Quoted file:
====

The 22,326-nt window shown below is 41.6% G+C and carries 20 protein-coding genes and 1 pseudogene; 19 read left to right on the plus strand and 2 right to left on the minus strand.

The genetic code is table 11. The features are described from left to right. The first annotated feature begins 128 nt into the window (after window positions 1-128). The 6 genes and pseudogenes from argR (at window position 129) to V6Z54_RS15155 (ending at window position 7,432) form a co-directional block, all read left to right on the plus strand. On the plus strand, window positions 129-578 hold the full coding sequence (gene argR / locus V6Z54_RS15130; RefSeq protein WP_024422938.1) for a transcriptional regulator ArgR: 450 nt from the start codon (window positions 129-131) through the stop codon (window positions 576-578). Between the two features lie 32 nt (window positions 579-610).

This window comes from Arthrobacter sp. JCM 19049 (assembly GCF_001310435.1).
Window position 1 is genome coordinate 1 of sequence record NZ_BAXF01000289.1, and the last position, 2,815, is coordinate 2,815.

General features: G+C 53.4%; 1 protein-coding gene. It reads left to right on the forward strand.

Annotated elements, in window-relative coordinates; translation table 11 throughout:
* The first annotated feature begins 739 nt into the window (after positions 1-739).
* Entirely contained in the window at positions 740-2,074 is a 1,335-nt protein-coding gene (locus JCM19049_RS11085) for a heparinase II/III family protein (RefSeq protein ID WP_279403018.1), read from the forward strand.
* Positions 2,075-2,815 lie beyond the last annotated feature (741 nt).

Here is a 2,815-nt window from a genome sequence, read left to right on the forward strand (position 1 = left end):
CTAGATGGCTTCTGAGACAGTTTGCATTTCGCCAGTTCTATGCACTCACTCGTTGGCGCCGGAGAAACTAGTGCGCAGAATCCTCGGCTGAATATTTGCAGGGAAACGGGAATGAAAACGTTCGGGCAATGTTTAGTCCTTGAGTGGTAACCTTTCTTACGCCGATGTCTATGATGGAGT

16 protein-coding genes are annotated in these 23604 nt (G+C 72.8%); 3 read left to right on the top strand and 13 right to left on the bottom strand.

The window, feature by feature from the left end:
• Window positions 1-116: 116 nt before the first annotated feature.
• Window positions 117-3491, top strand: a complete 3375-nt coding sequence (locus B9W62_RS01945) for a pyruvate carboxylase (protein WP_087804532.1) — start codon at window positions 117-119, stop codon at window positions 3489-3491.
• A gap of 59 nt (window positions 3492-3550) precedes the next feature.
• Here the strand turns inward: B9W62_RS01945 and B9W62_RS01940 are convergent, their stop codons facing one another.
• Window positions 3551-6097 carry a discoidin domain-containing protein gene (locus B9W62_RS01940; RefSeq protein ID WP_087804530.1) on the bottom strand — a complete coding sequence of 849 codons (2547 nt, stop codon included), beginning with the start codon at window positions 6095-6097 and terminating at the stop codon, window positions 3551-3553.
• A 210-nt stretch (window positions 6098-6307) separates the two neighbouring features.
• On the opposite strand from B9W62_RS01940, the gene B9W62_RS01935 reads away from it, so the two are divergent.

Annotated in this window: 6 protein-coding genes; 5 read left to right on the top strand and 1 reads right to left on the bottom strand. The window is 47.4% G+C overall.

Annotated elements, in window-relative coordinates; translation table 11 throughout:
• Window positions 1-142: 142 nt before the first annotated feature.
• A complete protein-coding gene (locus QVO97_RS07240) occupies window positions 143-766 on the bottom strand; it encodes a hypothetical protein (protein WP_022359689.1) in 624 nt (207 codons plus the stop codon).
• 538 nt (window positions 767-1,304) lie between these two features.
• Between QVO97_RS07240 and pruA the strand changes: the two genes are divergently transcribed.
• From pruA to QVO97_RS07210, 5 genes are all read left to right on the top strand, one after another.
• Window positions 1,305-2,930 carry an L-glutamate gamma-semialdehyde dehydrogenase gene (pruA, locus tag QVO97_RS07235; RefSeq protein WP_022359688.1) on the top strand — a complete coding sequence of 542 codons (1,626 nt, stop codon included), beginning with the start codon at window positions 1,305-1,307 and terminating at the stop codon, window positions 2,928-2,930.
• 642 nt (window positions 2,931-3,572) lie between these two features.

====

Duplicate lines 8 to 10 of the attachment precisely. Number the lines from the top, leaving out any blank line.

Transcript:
* Entirely contained in the window at positions 740-2,074 is a 1,335-nt protein-coding gene (locus JCM19049_RS11085) for a heparinase II/III family protein (RefSeq protein ID WP_279403018.1), read from the forward strand.
* Positions 2,075-2,815 lie beyond the last annotated feature (741 nt).

Here is a 2,815-nt window from a genome sequence, read left to right on the forward strand (position 1 = left end):